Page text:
But now it looks like there was a second imposter--four years posing as a physics grad student. Now, how did that one get by? I can understand it with a freshman, but grad students work pretty closely with the faculty.


Posted by Spanky, a resident of East Palo Alto
on May 27, 2007 at 7:02 pm

I read two posts from two different parents who suggest that physically striking their children will lead to an expected outcome. I never laid a hand on any of my children. My oldest daughter did well in school, ok work-ethic, average SATs and was accepted to Stanford. My son, had a great work-ethic, perfect grades, above avergae SATs and did not get into Stanford. My neighbor's children grew up with my kids. Their parents would often crticize my parenting style, I was "too soft" on them. They, in turn, did spank their kids - their sons are in jail.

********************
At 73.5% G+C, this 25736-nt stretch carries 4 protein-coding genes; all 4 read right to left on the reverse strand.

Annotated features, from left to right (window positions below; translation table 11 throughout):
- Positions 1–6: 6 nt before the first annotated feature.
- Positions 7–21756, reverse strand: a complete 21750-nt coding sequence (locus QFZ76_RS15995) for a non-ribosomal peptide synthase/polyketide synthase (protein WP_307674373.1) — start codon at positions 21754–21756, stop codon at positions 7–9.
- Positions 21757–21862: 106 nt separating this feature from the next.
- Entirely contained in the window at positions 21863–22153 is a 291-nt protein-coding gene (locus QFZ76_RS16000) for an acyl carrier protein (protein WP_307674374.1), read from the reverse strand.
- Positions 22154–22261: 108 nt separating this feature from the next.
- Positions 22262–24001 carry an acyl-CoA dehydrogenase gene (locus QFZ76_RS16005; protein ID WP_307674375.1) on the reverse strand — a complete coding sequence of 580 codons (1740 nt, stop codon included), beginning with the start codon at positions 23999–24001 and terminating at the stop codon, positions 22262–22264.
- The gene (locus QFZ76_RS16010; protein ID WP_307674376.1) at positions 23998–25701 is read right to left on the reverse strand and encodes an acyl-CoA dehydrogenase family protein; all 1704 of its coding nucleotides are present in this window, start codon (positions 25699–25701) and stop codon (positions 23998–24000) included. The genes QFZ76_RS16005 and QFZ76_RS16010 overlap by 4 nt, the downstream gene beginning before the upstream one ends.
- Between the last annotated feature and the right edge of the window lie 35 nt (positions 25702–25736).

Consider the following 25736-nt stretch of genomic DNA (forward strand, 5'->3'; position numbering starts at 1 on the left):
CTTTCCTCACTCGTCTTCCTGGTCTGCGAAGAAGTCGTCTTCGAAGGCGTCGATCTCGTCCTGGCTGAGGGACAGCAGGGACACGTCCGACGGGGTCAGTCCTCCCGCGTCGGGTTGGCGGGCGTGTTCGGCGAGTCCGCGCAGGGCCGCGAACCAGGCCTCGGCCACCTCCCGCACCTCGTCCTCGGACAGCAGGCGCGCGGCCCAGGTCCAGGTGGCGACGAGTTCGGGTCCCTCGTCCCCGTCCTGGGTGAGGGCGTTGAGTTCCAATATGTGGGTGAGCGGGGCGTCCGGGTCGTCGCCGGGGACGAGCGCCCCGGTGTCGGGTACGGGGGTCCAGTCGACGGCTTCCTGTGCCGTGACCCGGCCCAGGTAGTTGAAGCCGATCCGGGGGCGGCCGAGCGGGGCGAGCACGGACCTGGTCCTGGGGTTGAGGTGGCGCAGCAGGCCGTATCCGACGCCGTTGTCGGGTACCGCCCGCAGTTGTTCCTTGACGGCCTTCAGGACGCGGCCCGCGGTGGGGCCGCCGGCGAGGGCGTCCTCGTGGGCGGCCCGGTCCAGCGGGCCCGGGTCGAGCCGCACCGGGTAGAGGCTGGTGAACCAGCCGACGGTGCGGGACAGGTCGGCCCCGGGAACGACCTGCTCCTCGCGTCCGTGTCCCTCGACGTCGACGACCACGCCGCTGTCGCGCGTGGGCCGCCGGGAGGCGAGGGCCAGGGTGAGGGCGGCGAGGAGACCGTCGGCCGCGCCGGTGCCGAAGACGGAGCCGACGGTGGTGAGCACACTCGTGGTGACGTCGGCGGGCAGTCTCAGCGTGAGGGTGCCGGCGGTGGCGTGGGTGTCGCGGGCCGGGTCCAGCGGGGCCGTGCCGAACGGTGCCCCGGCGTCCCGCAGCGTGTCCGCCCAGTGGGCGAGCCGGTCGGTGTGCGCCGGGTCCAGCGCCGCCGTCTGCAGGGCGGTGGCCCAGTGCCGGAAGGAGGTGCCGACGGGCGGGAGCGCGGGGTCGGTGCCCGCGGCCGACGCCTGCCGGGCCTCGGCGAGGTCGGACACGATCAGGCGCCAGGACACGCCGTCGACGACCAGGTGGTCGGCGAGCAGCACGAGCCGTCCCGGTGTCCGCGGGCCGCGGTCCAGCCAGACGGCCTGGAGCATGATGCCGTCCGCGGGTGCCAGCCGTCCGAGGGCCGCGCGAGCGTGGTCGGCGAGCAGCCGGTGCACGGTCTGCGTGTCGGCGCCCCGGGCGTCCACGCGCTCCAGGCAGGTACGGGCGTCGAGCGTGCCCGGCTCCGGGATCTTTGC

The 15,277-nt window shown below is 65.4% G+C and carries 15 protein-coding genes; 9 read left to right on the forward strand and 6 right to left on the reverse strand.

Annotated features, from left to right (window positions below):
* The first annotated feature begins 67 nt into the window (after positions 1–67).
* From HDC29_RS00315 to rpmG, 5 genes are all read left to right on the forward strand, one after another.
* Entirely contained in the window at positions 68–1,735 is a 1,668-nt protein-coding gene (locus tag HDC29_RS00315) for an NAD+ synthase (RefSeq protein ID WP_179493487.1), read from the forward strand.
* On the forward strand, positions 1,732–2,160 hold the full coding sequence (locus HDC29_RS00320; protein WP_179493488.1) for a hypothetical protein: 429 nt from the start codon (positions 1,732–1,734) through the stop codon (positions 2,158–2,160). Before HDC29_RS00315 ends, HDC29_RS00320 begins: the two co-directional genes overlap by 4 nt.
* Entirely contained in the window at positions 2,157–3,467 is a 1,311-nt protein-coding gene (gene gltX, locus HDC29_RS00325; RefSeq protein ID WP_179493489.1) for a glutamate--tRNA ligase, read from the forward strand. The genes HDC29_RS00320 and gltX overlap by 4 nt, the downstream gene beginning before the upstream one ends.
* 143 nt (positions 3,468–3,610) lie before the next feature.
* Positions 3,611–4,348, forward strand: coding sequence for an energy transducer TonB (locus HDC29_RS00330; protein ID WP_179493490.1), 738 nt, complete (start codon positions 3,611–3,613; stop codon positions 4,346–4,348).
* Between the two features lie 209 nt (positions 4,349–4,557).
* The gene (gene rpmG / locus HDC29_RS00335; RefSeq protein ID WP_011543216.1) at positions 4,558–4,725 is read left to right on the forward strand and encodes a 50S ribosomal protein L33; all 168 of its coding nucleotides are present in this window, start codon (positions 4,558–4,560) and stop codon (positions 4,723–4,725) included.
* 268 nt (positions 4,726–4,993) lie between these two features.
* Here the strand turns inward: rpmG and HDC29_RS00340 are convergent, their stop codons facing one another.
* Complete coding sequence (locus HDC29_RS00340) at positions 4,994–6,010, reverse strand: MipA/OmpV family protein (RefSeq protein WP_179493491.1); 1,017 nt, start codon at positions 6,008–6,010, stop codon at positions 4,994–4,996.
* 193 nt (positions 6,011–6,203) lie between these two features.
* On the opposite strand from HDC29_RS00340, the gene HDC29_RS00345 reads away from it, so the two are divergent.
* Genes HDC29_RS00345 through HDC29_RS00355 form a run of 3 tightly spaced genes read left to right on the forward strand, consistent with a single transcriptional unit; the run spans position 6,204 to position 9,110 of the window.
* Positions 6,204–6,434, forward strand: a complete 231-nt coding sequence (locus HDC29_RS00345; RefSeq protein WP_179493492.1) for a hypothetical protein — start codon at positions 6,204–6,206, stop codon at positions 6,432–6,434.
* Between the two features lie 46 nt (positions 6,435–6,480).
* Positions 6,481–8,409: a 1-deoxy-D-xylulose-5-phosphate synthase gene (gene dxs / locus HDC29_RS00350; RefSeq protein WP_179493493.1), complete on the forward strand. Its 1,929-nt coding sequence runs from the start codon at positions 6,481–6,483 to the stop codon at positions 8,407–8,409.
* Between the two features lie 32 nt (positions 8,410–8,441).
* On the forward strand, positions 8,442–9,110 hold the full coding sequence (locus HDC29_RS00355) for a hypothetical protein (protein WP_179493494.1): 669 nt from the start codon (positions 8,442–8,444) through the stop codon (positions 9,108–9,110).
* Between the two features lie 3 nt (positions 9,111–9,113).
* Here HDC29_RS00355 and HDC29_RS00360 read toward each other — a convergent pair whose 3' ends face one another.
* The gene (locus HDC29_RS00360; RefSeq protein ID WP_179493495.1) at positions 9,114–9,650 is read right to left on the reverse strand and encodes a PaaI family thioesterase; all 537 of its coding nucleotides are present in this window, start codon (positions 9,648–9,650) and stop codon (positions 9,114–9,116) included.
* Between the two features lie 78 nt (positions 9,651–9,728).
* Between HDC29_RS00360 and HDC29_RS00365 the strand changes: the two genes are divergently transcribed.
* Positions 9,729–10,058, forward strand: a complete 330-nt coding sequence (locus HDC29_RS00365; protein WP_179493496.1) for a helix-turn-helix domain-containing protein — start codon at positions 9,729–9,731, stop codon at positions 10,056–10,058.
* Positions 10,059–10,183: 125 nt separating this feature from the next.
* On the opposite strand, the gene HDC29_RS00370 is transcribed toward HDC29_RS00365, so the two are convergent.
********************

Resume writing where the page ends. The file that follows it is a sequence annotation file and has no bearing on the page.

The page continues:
Posted by parentalfailure, a resident of Downtown North
on May 27, 2007 at 10:32 pm

"I have kids in Palo Alto schools and I know the pressures they are under. They work very hard and if they don't get into a top ten university they are made to feel they fail. All our kids can't go to Ivy Leagues even if they were good enough, the colleges can't take that many from one school. That means there will be many who could get there on merit, but don't."


On this one, I think Palo Alto parents, as a breed, are to blame. My daughter did not allow stress to build up in her high school years at Paly. She had less than stellar grades, and a life. She had outstanding SATs... and got into one of the top 50 universities, and definitely not in one of the top ten.